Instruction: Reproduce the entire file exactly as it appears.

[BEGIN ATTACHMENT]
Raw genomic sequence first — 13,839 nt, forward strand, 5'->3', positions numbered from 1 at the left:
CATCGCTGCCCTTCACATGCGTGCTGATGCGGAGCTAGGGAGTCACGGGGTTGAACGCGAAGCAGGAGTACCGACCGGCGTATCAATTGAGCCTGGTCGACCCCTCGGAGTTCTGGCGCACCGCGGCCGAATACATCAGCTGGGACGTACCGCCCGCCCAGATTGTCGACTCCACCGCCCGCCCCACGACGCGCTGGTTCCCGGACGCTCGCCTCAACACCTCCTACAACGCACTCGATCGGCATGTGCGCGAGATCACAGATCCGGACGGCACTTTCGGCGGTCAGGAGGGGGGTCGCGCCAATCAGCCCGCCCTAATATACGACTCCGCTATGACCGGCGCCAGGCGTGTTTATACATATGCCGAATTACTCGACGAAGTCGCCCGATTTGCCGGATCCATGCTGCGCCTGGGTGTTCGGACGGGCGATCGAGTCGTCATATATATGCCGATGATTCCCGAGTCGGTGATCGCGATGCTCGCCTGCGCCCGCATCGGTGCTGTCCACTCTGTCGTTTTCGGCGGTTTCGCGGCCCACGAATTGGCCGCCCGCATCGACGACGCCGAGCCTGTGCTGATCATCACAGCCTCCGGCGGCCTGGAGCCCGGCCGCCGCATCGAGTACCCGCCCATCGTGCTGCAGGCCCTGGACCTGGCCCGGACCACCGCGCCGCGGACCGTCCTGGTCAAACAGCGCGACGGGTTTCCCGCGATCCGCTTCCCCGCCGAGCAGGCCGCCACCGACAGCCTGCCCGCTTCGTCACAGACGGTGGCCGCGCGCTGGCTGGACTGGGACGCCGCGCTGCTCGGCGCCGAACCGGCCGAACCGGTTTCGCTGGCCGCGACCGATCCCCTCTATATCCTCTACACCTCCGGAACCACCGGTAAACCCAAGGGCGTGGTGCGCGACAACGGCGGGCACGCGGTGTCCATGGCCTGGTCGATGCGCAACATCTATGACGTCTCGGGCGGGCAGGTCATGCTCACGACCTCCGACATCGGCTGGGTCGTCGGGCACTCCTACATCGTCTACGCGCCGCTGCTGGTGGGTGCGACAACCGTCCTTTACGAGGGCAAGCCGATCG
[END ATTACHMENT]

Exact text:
Raw genomic sequence first — 13,839 nt, forward strand, 5'->3', positions numbered from 1 at the left:
CATCGCTGCCCTTCACATGCGTGCTGATGCGGAGCTAGGGAGTCACGGGGTTGAACGCGAAGCAGGAGTACCGACCGGCGTATCAATTGAGCCTGGTCGACCCCTCGGAGTTCTGGCGCACCGCGGCCGAATACATCAGCTGGGACGTACCGCCCGCCCAGATTGTCGACTCCACCGCCCGCCCCACGACGCGCTGGTTCCCGGACGCTCGCCTCAACACCTCCTACAACGCACTCGATCGGCATGTGCGCGAGATCACAGATCCGGACGGCACTTTCGGCGGTCAGGAGGGGGGTCGCGCCAATCAGCCCGCCCTAATATACGACTCCGCTATGACCGGCGCCAGGCGTGTTTATACATATGCCGAATTACTCGACGAAGTCGCCCGATTTGCCGGATCCATGCTGCGCCTGGGTGTTCGGACGGGCGATCGAGTCGTCATATATATGCCGATGATTCCCGAGTCGGTGATCGCGATGCTCGCCTGCGCCCGCATCGGTGCTGTCCACTCTGTCGTTTTCGGCGGTTTCGCGGCCCACGAATTGGCCGCCCGCATCGACGACGCCGAGCCTGTGCTGATCATCACAGCCTCCGGCGGCCTGGAGCCCGGCCGCCGCATCGAGTACCCGCCCATCGTGCTGCAGGCCCTGGACCTGGCCCGGACCACCGCGCCGCGGACCGTCCTGGTCAAACAGCGCGACGGGTTTCCCGCGATCCGCTTCCCCGCCGAGCAGGCCGCCACCGACAGCCTGCCCGCTTCGTCACAGACGGTGGCCGCGCGCTGGCTGGACTGGGACGCCGCGCTGCTCGGCGCCGAACCGGCCGAACCGGTTTCGCTGGCCGCGACCGATCCCCTCTATATCCTCTACACCTCCGGAACCACCGGTAAACCCAAGGGCGTGGTGCGCGACAACGGCGGGCACGCGGTGTCCATGGCCTGGTCGATGCGCAACATCTATGACGTCTCGGGCGGGCAGGTCATGCTCACGACCTCCGACATCGGCTGGGTCGTCGGGCACTCCTACATCGTCTACGCGCCGCTGCTGGTGGGTGCGACAACCGTCCTTTACGAGGGCAAGCCGATCG